RKO Radio Pictures
The history of RKO (aka Radio-Keith-Orpheum, aka RKO Radio Pictures) is utterly unique among the Hollywood studios, particularly the Big Five integrated majors. It was the last of the major studios to be created and the first (and only) studio to expire, with its corporate lifespan bracketed and defined by two epochal events, the coming of sound and the coming of television—events that circumscribed not only RKO's history but classical Hollywood's as well. Moreover, because it was created in October 1928, one year before the stock market crash that preceded the Depression, RKO was plagued by economic hardships early on, including bankruptcy in the early 1930s, from which it never fully recovered. Thus the studio lacked the resources, the stable production operations, and the consistent management and business practices that characterized the other majors. As RKO historian Richard Jewell writes: "RKO existed in a perpetual state of transition: from one regime to another, from one set of production policies to the next, from one group of filmmakers to an altogether different group. Being a less stable studio that its famous competitors, the company never 'settled down,' never discovered its real identity" (Jewell, p. 10).
This instability proved to be a mixed blessing, as RKO was rocked by a succession of financial and organizational crises yet took truly courageous risks and produced a number of historic films and canonized classics including King Kong (1933), Bringing Up Baby (1938), Citizen Kane (1941), and The Best Years of Our Lives (1946). RKO's financial distress sorely limited its pool of contract filmmaking talent, but it led to innovative and productive alliances with independent producers like Walt Disney (1901–1966) and Sam Goldwyn (1881–1974), freelance directors like John Ford (1894–1973) and George Stevens (1904–1975), and top stars like Cary Grant (1904–1986), Carole Lombard (1908–1942), and Irene Dunne (1898–1990). And although RKO lacked the corporate stability and creative identity necessary to establish a distinctive house style, it did create a number of "signature" film cycles and series, including a Depression-era run of Fred Astaire-Ginger Rogers musicals, a wartime cycle of low-budget horror films, and a succession of film noir thrillers throughout the 1940s.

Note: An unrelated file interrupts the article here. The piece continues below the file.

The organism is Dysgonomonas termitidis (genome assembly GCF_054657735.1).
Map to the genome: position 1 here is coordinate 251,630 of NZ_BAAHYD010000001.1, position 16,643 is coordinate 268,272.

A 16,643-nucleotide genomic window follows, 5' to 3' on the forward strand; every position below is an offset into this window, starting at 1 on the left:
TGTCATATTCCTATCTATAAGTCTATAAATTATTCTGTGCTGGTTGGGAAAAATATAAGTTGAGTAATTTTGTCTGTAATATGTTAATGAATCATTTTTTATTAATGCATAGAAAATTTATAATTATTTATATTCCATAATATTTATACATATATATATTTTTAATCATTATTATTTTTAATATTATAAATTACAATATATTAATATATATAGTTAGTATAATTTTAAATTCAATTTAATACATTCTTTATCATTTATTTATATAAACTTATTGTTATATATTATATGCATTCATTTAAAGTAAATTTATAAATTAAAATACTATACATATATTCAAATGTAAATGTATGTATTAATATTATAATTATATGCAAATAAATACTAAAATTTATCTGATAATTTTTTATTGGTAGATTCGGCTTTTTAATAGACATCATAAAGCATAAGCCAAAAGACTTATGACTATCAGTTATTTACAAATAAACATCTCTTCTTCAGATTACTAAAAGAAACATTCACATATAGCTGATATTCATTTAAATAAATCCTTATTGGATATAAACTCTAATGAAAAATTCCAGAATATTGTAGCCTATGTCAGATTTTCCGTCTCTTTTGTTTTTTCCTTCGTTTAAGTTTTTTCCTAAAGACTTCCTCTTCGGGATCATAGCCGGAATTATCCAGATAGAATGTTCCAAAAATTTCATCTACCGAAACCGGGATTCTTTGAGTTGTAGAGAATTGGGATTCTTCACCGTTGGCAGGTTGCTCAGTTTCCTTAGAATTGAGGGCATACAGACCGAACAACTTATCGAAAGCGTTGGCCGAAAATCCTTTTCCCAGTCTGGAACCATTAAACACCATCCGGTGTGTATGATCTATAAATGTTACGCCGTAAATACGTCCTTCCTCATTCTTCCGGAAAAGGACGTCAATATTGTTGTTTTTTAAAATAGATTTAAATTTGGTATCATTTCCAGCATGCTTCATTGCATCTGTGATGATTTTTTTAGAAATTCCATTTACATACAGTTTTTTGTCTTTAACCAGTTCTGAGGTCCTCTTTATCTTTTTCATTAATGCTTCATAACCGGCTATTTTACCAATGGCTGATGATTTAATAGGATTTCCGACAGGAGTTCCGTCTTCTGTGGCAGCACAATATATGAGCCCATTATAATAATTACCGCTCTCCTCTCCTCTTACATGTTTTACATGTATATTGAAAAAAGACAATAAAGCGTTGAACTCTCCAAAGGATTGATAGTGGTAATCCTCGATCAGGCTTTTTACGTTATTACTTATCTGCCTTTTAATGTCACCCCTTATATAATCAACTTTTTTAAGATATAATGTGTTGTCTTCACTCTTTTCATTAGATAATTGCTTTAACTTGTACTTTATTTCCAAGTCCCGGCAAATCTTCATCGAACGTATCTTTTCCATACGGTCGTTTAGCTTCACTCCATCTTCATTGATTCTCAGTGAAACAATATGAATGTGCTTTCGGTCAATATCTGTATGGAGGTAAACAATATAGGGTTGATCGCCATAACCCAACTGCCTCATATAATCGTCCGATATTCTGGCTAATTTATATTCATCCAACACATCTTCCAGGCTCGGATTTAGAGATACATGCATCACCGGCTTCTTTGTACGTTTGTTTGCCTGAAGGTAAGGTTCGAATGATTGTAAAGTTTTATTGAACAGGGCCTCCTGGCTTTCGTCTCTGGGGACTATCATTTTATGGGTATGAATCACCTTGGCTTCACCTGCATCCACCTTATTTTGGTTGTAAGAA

RKO also saw an astounding turnover in the executive ranks, which was another key factor in its failure to develop a "real identity." Here the talent proved remarkably uneven, ranging from David Selznick (1902–1965), who briefly ran the studio in the early 1930s, to the monomaniacal Howard Hughes (1905–1976), who purchased the company in 1948 and instigated its decade-long demise. From the moment he took control of RKO, Hughes made one disastrous business decision after another, and in 1955 he sold off the studio's assets—both its films and its production facilities—to the burgeoning television industry. Despite a troubled, turbulent history that led to its eventual collapse, however, and despite being the only major studio in Hollywood's history to cease production-distribution operations altogether, RKO's legacy survives in its films, available to new audiences on cable movie channels and DVD reissues, and also in the sporadic efforts to exploit the enduring value of its "brand" and the remake rights to its classic films.